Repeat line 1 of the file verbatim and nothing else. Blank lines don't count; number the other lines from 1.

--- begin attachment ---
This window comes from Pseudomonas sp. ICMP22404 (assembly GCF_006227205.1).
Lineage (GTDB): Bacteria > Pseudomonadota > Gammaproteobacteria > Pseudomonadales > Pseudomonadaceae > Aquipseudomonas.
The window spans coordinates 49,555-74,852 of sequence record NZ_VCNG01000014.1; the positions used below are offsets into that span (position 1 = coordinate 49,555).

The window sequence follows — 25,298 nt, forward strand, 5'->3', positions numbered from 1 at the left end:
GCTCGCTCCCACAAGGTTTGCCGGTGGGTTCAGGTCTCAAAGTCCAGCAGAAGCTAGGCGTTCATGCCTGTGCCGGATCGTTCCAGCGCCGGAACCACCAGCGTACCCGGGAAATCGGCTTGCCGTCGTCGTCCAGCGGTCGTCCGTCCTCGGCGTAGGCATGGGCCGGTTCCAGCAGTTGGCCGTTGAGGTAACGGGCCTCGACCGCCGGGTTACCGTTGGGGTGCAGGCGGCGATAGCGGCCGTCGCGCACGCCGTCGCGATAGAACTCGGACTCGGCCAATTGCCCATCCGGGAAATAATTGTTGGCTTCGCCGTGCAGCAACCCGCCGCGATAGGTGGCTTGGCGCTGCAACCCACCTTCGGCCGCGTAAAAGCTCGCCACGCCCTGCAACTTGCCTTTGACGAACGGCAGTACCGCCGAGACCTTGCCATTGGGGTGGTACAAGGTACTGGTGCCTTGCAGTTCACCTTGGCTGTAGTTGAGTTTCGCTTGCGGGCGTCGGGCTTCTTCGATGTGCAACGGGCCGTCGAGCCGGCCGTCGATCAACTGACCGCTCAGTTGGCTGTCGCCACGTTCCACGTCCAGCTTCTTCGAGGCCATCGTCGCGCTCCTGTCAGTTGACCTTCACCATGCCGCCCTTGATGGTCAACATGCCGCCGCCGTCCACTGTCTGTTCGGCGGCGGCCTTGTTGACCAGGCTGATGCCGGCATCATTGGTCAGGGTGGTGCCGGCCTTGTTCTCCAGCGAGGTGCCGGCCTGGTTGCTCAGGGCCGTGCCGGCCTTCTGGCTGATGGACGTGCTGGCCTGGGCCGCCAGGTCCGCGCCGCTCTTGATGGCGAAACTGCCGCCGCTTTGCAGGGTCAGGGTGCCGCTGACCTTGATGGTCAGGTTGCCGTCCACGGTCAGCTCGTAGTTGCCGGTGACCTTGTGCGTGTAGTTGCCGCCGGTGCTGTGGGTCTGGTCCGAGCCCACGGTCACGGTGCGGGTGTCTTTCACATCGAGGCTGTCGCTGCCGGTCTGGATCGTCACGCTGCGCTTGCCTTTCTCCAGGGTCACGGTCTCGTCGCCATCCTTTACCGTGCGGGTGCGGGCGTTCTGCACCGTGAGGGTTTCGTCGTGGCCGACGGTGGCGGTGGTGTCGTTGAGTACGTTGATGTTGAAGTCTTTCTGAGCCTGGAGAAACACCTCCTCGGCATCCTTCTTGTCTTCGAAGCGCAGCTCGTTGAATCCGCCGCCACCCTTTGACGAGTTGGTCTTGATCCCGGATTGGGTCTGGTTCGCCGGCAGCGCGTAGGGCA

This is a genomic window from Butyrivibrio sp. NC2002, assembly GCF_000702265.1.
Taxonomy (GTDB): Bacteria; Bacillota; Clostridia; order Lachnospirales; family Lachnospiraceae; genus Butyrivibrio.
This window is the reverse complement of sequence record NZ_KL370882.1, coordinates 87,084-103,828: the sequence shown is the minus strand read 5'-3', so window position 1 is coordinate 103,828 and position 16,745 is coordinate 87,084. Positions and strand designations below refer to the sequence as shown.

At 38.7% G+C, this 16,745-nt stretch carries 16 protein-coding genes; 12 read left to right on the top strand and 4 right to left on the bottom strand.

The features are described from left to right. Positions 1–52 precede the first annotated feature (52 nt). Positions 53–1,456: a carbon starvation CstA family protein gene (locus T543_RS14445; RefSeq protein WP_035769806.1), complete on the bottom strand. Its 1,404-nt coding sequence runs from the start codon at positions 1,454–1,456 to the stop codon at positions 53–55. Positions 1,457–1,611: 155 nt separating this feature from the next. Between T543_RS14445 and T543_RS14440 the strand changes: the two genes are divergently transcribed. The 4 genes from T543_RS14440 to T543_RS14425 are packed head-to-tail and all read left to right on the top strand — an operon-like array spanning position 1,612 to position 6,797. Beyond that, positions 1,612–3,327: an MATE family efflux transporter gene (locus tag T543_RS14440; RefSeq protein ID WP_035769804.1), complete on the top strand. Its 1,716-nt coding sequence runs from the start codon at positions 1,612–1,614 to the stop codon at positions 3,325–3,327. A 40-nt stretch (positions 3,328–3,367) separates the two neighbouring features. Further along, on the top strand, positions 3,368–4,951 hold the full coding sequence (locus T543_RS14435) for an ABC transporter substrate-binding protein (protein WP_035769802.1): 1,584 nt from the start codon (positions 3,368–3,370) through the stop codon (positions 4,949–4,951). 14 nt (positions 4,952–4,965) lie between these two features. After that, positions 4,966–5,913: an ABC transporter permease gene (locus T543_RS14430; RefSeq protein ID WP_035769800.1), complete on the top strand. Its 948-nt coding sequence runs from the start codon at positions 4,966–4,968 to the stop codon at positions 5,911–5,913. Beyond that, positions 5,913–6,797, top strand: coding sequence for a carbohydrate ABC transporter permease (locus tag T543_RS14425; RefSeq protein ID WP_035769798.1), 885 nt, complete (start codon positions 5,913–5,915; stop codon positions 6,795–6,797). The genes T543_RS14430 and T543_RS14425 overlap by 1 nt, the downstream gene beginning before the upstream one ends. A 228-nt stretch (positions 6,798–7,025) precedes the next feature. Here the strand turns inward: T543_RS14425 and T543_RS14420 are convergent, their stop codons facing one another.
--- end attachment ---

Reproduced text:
This window comes from Pseudomonas sp. ICMP22404 (assembly GCF_006227205.1).